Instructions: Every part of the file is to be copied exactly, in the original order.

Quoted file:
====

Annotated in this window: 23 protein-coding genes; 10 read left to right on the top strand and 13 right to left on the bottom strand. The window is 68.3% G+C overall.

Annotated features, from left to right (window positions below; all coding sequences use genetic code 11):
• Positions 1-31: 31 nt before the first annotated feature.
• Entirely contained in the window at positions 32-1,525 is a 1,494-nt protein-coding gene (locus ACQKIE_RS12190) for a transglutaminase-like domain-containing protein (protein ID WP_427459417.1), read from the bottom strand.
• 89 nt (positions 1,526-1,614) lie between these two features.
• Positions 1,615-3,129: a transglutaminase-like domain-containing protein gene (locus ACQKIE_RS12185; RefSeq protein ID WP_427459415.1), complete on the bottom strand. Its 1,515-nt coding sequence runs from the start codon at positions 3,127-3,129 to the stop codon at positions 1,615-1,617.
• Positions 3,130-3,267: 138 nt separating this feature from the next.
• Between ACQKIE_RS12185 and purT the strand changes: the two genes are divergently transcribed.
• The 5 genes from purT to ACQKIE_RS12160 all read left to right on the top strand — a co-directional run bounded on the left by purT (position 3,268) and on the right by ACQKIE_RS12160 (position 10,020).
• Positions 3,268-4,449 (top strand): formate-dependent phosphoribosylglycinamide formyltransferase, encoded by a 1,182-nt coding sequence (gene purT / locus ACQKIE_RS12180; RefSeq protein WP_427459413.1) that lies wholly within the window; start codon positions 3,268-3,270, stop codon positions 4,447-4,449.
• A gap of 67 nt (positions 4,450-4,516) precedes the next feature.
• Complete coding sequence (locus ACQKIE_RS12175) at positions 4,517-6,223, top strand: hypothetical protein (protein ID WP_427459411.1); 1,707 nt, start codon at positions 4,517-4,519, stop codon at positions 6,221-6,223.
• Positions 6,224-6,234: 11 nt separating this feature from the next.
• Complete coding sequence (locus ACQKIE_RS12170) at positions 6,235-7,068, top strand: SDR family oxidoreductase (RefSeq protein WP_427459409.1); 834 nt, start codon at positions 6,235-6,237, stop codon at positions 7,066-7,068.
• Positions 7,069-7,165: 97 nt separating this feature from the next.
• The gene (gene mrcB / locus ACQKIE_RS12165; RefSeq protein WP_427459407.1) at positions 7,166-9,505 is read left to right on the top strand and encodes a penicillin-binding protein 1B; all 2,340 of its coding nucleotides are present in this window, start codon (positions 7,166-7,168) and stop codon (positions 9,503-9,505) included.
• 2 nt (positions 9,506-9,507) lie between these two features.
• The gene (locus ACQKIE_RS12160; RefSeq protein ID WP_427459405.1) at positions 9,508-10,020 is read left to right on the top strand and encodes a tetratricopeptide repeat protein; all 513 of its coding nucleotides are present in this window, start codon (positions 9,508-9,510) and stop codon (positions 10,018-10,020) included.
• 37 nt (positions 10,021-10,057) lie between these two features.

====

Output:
Annotated in this window: 23 protein-coding genes; 10 read left to right on the top strand and 13 right to left on the bottom strand. The window is 68.3% G+C overall.

Annotated features, from left to right (window positions below; all coding sequences use genetic code 11):
• Positions 1-31: 31 nt before the first annotated feature.
• Entirely contained in the window at positions 32-1,525 is a 1,494-nt protein-coding gene (locus ACQKIE_RS12190) for a transglutaminase-like domain-containing protein (protein ID WP_427459417.1), read from the bottom strand.
• 89 nt (positions 1,526-1,614) lie between these two features.
• Positions 1,615-3,129: a transglutaminase-like domain-containing protein gene (locus ACQKIE_RS12185; RefSeq protein ID WP_427459415.1), complete on the bottom strand. Its 1,515-nt coding sequence runs from the start codon at positions 3,127-3,129 to the stop codon at positions 1,615-1,617.
• Positions 3,130-3,267: 138 nt separating this feature from the next.
• Between ACQKIE_RS12185 and purT the strand changes: the two genes are divergently transcribed.
• The 5 genes from purT to ACQKIE_RS12160 all read left to right on the top strand — a co-directional run bounded on the left by purT (position 3,268) and on the right by ACQKIE_RS12160 (position 10,020).
• Positions 3,268-4,449 (top strand): formate-dependent phosphoribosylglycinamide formyltransferase, encoded by a 1,182-nt coding sequence (gene purT / locus ACQKIE_RS12180; RefSeq protein WP_427459413.1) that lies wholly within the window; start codon positions 3,268-3,270, stop codon positions 4,447-4,449.
• A gap of 67 nt (positions 4,450-4,516) precedes the next feature.
• Complete coding sequence (locus ACQKIE_RS12175) at positions 4,517-6,223, top strand: hypothetical protein (protein ID WP_427459411.1); 1,707 nt, start codon at positions 4,517-4,519, stop codon at positions 6,221-6,223.
• Positions 6,224-6,234: 11 nt separating this feature from the next.
• Complete coding sequence (locus ACQKIE_RS12170) at positions 6,235-7,068, top strand: SDR family oxidoreductase (RefSeq protein WP_427459409.1); 834 nt, start codon at positions 6,235-6,237, stop codon at positions 7,066-7,068.
• Positions 7,069-7,165: 97 nt separating this feature from the next.
• The gene (gene mrcB / locus ACQKIE_RS12165; RefSeq protein WP_427459407.1) at positions 7,166-9,505 is read left to right on the top strand and encodes a penicillin-binding protein 1B; all 2,340 of its coding nucleotides are present in this window, start codon (positions 7,166-7,168) and stop codon (positions 9,503-9,505) included.
• 2 nt (positions 9,506-9,507) lie between these two features.
• The gene (locus ACQKIE_RS12160; RefSeq protein ID WP_427459405.1) at positions 9,508-10,020 is read left to right on the top strand and encodes a tetratricopeptide repeat protein; all 513 of its coding nucleotides are present in this window, start codon (positions 9,508-9,510) and stop codon (positions 10,018-10,020) included.
• 37 nt (positions 10,021-10,057) lie between these two features.